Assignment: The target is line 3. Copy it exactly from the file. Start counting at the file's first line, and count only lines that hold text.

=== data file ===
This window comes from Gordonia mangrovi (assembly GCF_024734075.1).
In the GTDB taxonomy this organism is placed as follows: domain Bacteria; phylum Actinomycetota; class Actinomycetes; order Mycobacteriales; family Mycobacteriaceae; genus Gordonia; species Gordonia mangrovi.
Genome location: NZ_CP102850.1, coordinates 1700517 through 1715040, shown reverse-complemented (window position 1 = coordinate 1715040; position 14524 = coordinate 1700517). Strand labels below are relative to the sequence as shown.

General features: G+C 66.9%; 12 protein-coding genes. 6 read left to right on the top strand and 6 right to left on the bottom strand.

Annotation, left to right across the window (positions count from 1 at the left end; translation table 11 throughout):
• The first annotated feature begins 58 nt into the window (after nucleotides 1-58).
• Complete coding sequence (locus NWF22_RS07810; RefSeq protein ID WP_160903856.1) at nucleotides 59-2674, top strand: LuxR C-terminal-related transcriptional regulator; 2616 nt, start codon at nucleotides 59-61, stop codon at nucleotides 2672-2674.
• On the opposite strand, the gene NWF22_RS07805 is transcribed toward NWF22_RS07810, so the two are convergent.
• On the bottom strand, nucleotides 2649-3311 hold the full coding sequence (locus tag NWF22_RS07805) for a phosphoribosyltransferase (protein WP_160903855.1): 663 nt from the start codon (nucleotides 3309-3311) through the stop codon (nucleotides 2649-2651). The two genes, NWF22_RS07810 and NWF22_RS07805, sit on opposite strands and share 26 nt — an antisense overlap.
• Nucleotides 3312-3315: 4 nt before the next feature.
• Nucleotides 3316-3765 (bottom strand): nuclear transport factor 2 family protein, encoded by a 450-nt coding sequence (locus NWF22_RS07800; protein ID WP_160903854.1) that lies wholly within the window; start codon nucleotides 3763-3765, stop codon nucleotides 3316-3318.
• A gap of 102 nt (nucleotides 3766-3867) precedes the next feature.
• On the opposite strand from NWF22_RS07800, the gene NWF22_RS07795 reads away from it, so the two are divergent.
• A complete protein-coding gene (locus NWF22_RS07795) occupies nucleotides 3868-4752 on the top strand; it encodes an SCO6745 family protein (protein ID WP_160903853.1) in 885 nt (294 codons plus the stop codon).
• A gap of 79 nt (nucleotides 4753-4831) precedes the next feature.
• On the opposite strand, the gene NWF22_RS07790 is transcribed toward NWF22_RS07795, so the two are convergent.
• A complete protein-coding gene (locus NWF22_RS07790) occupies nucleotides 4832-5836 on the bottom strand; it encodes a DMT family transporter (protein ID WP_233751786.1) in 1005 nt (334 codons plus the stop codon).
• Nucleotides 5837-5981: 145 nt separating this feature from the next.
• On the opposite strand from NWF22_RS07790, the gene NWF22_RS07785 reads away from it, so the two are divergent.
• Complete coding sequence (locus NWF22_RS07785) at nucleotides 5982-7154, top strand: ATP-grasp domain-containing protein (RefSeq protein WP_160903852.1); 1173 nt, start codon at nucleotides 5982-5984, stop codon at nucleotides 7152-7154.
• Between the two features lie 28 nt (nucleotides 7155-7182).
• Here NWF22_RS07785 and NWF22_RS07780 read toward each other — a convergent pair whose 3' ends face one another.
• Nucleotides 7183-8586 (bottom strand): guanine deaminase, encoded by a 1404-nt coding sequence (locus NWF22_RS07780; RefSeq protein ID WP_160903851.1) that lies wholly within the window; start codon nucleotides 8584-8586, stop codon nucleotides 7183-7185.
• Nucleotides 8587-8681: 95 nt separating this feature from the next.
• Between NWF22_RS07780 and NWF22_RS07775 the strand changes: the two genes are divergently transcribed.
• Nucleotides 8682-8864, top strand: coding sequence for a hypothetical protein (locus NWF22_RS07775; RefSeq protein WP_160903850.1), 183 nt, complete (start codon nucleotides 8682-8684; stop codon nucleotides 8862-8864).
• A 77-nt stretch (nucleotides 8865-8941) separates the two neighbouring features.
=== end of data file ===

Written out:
Genome location: NZ_CP102850.1, coordinates 1700517 through 1715040, shown reverse-complemented (window position 1 = coordinate 1715040; position 14524 = coordinate 1700517). Strand labels below are relative to the sequence as shown.